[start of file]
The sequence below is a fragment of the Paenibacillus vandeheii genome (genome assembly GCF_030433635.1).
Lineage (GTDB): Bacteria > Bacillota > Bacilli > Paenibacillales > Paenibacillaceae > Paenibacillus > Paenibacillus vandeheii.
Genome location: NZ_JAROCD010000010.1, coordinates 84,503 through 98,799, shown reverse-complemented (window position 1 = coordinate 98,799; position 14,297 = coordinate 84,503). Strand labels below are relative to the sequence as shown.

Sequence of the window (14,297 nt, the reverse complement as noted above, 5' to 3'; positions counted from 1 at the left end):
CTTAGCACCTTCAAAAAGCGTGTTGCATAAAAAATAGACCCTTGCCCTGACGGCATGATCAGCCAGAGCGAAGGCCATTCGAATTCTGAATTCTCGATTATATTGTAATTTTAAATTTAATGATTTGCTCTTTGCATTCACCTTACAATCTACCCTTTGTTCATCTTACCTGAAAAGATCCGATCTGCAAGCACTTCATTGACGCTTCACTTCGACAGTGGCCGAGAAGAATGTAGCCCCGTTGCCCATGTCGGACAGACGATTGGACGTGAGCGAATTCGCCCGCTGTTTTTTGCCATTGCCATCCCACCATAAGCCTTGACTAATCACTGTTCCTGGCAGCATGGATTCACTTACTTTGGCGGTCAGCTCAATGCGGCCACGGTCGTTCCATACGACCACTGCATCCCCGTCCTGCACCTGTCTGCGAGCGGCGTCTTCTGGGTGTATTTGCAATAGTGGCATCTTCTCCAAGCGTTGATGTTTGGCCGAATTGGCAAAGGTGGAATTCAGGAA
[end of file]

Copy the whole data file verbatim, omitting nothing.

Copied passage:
The sequence below is a fragment of the Paenibacillus vandeheii genome (genome assembly GCF_030433635.1).
Lineage (GTDB): Bacteria > Bacillota > Bacilli > Paenibacillales > Paenibacillaceae > Paenibacillus > Paenibacillus vandeheii.
Genome location: NZ_JAROCD010000010.1, coordinates 84,503 through 98,799, shown reverse-complemented (window position 1 = coordinate 98,799; position 14,297 = coordinate 84,503). Strand labels below are relative to the sequence as shown.

Sequence of the window (14,297 nt, the reverse complement as noted above, 5' to 3'; positions counted from 1 at the left end):
CTTAGCACCTTCAAAAAGCGTGTTGCATAAAAAATAGACCCTTGCCCTGACGGCATGATCAGCCAGAGCGAAGGCCATTCGAATTCTGAATTCTCGATTATATTGTAATTTTAAATTTAATGATTTGCTCTTTGCATTCACCTTACAATCTACCCTTTGTTCATCTTACCTGAAAAGATCCGATCTGCAAGCACTTCATTGACGCTTCACTTCGACAGTGGCCGAGAAGAATGTAGCCCCGTTGCCCATGTCGGACAGACGATTGGACGTGAGCGAATTCGCCCGCTGTTTTTTGCCATTGCCATCCCACCATAAGCCTTGACTAATCACTGTTCCTGGCAGCATGGATTCACTTACTTTGGCGGTCAGCTCAATGCGGCCACGGTCGTTCCATACGACCACTGCATCCCCGTCCTGCACCTGTCTGCGAGCGGCGTCTTCTGGGTGTATTTGCAATAGTGGCATCTTCTCCAAGCGTTGATGTTTGGCCGAATTGGCAAAGGTGGAATTCAGGAA